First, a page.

Companies in a wide range of industries will employ unmanned vehicles for tactical advantage—inspecting infrastructure, surveying crops, maybe even estimating how much your new roof will cost.
And when these drones fly, a torrent of data will follow them like an invisible contrail.
“Data is the new oil,” Intel Corp. Chief Executive Officer Brian Krzanich said this week at the Association for Unmanned Vehicle Systems International’s annual Xponential conference in Dallas, the industry’s top trade show. He cited a growing competitive “separation” between companies that collect and understand their data and those that don’t. A single autonomous car can generate the same data trove as 3,000 people surfing the internet, while a small drone fleet could easily create 150 terabytes of data per day, he said (1,000 gigabytes equals 1 terabyte). “The data rate is going to explode on us in the next few years,” Krzanich said.
But how to handle that wide open fire hose of information?
“Operation of an unmanned system is no longer a stand-alone activity,” Lockheed Martin Corp. proclaims in its promotional materials for its Hydra Fusion Tools software. “There [is] an assortment of maps, images, video, and intelligence which are being broadcast to the operators and this needs to be fused into a common operational picture.” This proposition, unsurprisingly, is leading to an array of new business models aimed at helping companies sift through and exploit the mountains of information headed their way.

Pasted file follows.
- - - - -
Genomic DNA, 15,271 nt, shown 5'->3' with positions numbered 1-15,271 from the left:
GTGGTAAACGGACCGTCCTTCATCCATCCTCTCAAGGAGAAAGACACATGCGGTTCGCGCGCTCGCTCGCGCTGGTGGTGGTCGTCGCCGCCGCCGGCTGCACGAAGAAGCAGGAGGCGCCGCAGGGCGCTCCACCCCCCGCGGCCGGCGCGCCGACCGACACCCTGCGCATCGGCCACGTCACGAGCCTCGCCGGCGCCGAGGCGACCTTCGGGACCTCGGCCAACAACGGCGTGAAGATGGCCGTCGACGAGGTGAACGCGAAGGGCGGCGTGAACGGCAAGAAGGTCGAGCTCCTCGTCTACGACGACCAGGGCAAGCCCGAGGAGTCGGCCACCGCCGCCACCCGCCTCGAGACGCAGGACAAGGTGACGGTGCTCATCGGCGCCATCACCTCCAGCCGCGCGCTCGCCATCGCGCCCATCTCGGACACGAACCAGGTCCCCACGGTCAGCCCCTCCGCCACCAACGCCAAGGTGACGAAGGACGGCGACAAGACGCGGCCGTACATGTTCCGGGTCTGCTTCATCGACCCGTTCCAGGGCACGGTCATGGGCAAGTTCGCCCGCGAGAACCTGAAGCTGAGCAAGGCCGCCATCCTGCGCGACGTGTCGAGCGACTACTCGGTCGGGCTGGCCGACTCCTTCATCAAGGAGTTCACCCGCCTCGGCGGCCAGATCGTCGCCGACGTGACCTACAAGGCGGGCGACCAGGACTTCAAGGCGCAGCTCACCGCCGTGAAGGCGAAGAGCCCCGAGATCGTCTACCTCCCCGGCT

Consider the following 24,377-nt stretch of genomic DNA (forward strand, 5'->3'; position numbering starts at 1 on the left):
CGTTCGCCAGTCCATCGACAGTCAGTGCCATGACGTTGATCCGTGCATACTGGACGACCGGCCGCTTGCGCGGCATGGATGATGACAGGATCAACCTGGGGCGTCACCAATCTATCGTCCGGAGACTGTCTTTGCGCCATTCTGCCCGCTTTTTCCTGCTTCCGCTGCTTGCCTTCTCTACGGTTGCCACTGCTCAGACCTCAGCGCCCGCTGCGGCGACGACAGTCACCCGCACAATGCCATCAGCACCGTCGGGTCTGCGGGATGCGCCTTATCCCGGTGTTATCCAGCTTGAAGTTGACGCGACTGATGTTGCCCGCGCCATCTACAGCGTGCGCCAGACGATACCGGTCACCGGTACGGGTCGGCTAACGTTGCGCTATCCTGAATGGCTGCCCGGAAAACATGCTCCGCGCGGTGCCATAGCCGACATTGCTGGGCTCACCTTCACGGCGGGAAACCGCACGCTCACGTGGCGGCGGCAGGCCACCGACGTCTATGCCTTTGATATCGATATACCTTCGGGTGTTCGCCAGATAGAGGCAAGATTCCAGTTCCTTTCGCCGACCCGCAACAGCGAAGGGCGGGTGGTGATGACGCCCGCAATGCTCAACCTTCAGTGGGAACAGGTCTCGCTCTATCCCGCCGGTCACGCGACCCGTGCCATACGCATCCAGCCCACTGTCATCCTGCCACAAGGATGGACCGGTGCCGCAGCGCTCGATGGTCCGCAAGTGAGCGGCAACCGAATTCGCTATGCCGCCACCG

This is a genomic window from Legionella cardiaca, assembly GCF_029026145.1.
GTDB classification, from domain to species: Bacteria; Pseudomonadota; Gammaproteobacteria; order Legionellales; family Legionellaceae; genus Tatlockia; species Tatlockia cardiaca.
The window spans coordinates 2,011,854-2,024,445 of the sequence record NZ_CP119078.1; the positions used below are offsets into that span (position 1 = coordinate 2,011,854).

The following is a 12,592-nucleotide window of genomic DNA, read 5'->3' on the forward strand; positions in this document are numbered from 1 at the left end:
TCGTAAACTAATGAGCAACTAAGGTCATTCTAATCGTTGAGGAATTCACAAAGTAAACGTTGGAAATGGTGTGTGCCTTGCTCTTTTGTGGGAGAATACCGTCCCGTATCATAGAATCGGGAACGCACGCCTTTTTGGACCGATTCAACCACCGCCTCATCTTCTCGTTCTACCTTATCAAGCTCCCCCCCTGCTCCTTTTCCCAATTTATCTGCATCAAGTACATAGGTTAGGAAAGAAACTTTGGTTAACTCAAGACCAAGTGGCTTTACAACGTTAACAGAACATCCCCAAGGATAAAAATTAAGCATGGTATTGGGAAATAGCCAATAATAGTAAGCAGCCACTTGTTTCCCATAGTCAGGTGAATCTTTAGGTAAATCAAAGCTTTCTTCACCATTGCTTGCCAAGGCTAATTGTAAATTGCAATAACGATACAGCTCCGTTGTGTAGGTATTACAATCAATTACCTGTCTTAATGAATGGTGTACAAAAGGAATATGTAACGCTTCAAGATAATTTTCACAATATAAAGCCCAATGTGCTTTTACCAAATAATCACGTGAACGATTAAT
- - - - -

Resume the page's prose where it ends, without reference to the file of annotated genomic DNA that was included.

Into this universe comes Airbus SE, the European aerospace conglomerate. Airbus is starting a new data company, called Airbus Aerial, to provide an array of unmanned aerial vehicles (UAV) services, a field the company estimates could increase to more than $120 billion annually as the use of these fleets expands, said Dirk Hoke, CEO of Airbus’s defence and space group. Hoke introduced the new company Wednesday at Xponential.
The proliferation of commercial drones won’t be so much about getting your pizza or new shirt faster—although there is that consideration—but a broader change in how companies employ aerial surveillance and data to inform their businesses, spurred by efficiency and new U.S. rules allowing commercial unmanned systems to operate at farther distances, autonomously.
A diverse array of companies, ranging from insurers and utilities to real estate and energy, are likely to shift some of their operations to UAV. Some of the work now done by helicopters could be replaced at lower cost. Insurers, for example, are finding aerial surveillance to be a good method for assessing claims after tornadoes and hurricanes and to help understand risks in their underwriting activities.
Airbus Aerial aims to compile high-altitude data from a fleet of eight Airbus satellites and drones, blending it into an intelligence service for agriculture, insurance, oil and gas, utilities, and state and local governments. Aerial will be based in Germany, near Munich, with U.S. offices in Atlanta.
The company sees 2017 as a way to explore the market, testing the business with “a small, select group of customers” to determine how clients will value Aerial’s services, said Jana Rosenmann, Airbus senior vice president of unmanned aerial systems. Airbus will fly third-party drones for its clients but will also explore building its own hardware, she said. “The initial business is not relying on Airbus having its own drone today,” Rosenmann said in a telephone interview.